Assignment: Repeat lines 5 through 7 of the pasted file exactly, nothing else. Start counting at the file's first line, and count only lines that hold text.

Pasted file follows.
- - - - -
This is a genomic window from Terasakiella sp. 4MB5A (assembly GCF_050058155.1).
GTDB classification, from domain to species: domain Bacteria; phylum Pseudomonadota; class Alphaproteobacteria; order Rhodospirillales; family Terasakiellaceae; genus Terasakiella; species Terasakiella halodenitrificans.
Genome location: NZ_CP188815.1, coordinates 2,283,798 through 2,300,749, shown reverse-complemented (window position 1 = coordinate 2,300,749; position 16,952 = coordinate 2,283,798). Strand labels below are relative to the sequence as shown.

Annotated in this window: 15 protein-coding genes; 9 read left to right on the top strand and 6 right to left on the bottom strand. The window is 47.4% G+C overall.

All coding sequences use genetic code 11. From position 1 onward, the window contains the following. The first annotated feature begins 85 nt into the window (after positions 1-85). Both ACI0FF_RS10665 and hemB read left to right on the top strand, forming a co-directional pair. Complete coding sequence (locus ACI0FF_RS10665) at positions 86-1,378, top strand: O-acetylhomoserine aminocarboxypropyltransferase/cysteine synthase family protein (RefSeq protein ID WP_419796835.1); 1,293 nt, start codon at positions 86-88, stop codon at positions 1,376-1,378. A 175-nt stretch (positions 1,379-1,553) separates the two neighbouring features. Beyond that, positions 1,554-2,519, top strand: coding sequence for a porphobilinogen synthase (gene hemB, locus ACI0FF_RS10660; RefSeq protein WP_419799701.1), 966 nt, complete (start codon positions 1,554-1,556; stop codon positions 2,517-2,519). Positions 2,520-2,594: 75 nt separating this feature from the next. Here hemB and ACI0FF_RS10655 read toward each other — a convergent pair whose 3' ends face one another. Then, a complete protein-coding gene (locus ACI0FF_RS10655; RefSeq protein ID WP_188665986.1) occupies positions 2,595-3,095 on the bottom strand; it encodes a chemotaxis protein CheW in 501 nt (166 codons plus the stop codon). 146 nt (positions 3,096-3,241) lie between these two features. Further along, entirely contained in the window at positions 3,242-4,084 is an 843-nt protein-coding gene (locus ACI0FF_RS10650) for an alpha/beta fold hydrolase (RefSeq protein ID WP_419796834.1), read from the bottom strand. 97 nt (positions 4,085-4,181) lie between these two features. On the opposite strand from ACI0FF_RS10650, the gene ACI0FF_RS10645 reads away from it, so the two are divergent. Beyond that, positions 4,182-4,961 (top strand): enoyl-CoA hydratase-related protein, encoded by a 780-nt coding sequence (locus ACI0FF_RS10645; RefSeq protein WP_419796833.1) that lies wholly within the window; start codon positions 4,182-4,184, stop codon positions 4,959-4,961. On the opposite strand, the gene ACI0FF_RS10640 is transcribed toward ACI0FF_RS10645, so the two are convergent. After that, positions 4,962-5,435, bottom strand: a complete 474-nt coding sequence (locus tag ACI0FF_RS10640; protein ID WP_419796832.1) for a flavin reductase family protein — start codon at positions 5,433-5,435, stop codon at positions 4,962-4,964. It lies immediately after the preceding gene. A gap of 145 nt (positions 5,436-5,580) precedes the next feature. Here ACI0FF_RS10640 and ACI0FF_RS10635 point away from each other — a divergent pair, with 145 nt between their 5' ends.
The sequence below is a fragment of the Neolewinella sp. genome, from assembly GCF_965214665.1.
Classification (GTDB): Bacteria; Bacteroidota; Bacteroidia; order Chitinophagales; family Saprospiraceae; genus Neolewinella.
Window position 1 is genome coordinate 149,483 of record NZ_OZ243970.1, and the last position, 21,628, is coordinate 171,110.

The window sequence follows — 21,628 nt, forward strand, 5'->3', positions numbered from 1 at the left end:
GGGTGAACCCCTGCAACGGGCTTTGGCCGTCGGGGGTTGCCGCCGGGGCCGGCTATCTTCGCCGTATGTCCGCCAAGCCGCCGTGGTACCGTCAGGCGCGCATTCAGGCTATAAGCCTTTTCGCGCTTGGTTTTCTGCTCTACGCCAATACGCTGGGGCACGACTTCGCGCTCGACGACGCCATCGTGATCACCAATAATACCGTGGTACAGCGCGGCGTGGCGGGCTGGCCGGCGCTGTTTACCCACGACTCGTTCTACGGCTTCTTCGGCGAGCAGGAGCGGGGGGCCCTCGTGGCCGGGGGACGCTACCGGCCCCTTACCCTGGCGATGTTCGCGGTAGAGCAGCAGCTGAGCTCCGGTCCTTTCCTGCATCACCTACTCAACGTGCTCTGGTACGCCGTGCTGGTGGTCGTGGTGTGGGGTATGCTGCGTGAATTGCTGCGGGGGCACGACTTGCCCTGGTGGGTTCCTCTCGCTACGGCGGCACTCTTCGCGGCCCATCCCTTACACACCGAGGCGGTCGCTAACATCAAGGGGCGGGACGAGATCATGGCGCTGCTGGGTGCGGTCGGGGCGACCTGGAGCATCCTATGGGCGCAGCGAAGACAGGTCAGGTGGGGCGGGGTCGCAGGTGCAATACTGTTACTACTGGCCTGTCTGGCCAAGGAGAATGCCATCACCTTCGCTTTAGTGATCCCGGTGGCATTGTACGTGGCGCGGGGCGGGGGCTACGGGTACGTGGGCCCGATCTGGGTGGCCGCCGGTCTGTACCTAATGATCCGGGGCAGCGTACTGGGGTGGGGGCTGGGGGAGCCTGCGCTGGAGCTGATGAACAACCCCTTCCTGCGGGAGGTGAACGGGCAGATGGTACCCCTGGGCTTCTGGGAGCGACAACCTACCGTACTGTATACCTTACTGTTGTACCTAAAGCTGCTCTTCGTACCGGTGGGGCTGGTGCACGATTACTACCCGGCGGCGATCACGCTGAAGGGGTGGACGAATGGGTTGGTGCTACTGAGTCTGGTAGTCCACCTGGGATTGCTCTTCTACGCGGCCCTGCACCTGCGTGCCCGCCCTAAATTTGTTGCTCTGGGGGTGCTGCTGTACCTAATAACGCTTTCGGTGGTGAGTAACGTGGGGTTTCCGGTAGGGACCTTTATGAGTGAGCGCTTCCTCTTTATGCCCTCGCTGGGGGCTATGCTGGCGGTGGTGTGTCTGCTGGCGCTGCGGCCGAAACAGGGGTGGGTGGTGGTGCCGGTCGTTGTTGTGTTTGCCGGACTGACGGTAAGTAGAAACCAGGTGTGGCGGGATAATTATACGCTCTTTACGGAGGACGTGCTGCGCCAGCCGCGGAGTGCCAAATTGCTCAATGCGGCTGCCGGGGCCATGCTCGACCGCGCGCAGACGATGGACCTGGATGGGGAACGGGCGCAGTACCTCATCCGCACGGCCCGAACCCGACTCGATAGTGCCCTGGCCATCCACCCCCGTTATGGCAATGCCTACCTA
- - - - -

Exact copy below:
All coding sequences use genetic code 11. From position 1 onward, the window contains the following. The first annotated feature begins 85 nt into the window (after positions 1-85). Both ACI0FF_RS10665 and hemB read left to right on the top strand, forming a co-directional pair. Complete coding sequence (locus ACI0FF_RS10665) at positions 86-1,378, top strand: O-acetylhomoserine aminocarboxypropyltransferase/cysteine synthase family protein (RefSeq protein ID WP_419796835.1); 1,293 nt, start codon at positions 86-88, stop codon at positions 1,376-1,378. A 175-nt stretch (positions 1,379-1,553) separates the two neighbouring features. Beyond that, positions 1,554-2,519, top strand: coding sequence for a porphobilinogen synthase (gene hemB, locus ACI0FF_RS10660; RefSeq protein WP_419799701.1), 966 nt, complete (start codon positions 1,554-1,556; stop codon positions 2,517-2,519). Positions 2,520-2,594: 75 nt separating this feature from the next. Here hemB and ACI0FF_RS10655 read toward each other — a convergent pair whose 3' ends face one another. Then, a complete protein-coding gene (locus ACI0FF_RS10655; RefSeq protein ID WP_188665986.1) occupies positions 2,595-3,095 on the bottom strand; it encodes a chemotaxis protein CheW in 501 nt (166 codons plus the stop codon). 146 nt (positions 3,096-3,241) lie between these two features. Further along, entirely contained in the window at positions 3,242-4,084 is an 843-nt protein-coding gene (locus ACI0FF_RS10650) for an alpha/beta fold hydrolase (RefSeq protein ID WP_419796834.1), read from the bottom strand. 97 nt (positions 4,085-4,181) lie between these two features. On the opposite strand from ACI0FF_RS10650, the gene ACI0FF_RS10645 reads away from it, so the two are divergent. Beyond that, positions 4,182-4,961 (top strand): enoyl-CoA hydratase-related protein, encoded by a 780-nt coding sequence (locus ACI0FF_RS10645; RefSeq protein WP_419796833.1) that lies wholly within the window; start codon positions 4,182-4,184, stop codon positions 4,959-4,961. On the opposite strand, the gene ACI0FF_RS10640 is transcribed toward ACI0FF_RS10645, so the two are convergent. After that, positions 4,962-5,435, bottom strand: a complete 474-nt coding sequence (locus tag ACI0FF_RS10640; protein ID WP_419796832.1) for a flavin reductase family protein — start codon at positions 5,433-5,435, stop codon at positions 4,962-4,964. It lies immediately after the preceding gene. A gap of 145 nt (positions 5,436-5,580) precedes the next feature. Here ACI0FF_RS10640 and ACI0FF_RS10635 point away from each other — a divergent pair, with 145 nt between their 5' ends.
The sequence below is a fragment of the Neolewinella sp. genome, from assembly GCF_965214665.1.
Classification (GTDB): Bacteria; Bacteroidota; Bacteroidia; order Chitinophagales; family Saprospiraceae; genus Neolewinella.